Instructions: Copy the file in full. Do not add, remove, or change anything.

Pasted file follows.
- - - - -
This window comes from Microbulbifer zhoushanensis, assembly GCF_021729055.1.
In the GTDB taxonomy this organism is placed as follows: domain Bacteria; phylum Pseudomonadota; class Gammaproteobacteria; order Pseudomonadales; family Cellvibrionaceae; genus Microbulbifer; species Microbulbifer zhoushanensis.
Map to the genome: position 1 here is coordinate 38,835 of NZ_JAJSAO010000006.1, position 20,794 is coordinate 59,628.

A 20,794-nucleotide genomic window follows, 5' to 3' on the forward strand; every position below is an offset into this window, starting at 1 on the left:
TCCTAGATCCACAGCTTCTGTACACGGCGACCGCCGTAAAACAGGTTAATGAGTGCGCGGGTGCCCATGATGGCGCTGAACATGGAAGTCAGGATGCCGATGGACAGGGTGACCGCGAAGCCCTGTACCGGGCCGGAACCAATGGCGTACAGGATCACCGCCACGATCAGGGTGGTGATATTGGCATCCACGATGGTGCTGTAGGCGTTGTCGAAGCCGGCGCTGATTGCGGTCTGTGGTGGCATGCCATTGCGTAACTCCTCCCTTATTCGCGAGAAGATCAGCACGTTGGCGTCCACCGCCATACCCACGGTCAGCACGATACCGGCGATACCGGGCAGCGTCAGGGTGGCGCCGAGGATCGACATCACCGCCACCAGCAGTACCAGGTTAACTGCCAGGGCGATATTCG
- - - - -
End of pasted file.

This window comes from Microbulbifer zhoushanensis, assembly GCF_021729055.1.
In the GTDB taxonomy this organism is placed as follows: domain Bacteria; phylum Pseudomonadota; class Gammaproteobacteria; order Pseudomonadales; family Cellvibrionaceae; genus Microbulbifer; species Microbulbifer zhoushanensis.
Map to the genome: position 1 here is coordinate 38,835 of NZ_JAJSAO010000006.1, position 20,794 is coordinate 59,628.

A 20,794-nucleotide genomic window follows, 5' to 3' on the forward strand; every position below is an offset into this window, starting at 1 on the left:
TCCTAGATCCACAGCTTCTGTACACGGCGACCGCCGTAAAACAGGTTAATGAGTGCGCGGGTGCCCATGATGGCGCTGAACATGGAAGTCAGGATGCCGATGGACAGGGTGACCGCGAAGCCCTGTACCGGGCCGGAACCAATGGCGTACAGGATCACCGCCACGATCAGGGTGGTGATATTGGCATCCACGATGGTGCTGTAGGCGTTGTCGAAGCCGGCGCTGATTGCGGTCTGTGGTGGCATGCCATTGCGTAACTCCTCCCTTATTCGCGAGAAGATCAGCACGTTGGCGTCCACCGCCATACCCACGGTCAGCACGATACCGGCGATACCGGGCAGCGTCAGGGTGGCGCCGAGGATCGACATCACCGCCACCAGCAGTACCAGGTTAACTGCCAGGGCGATATTCG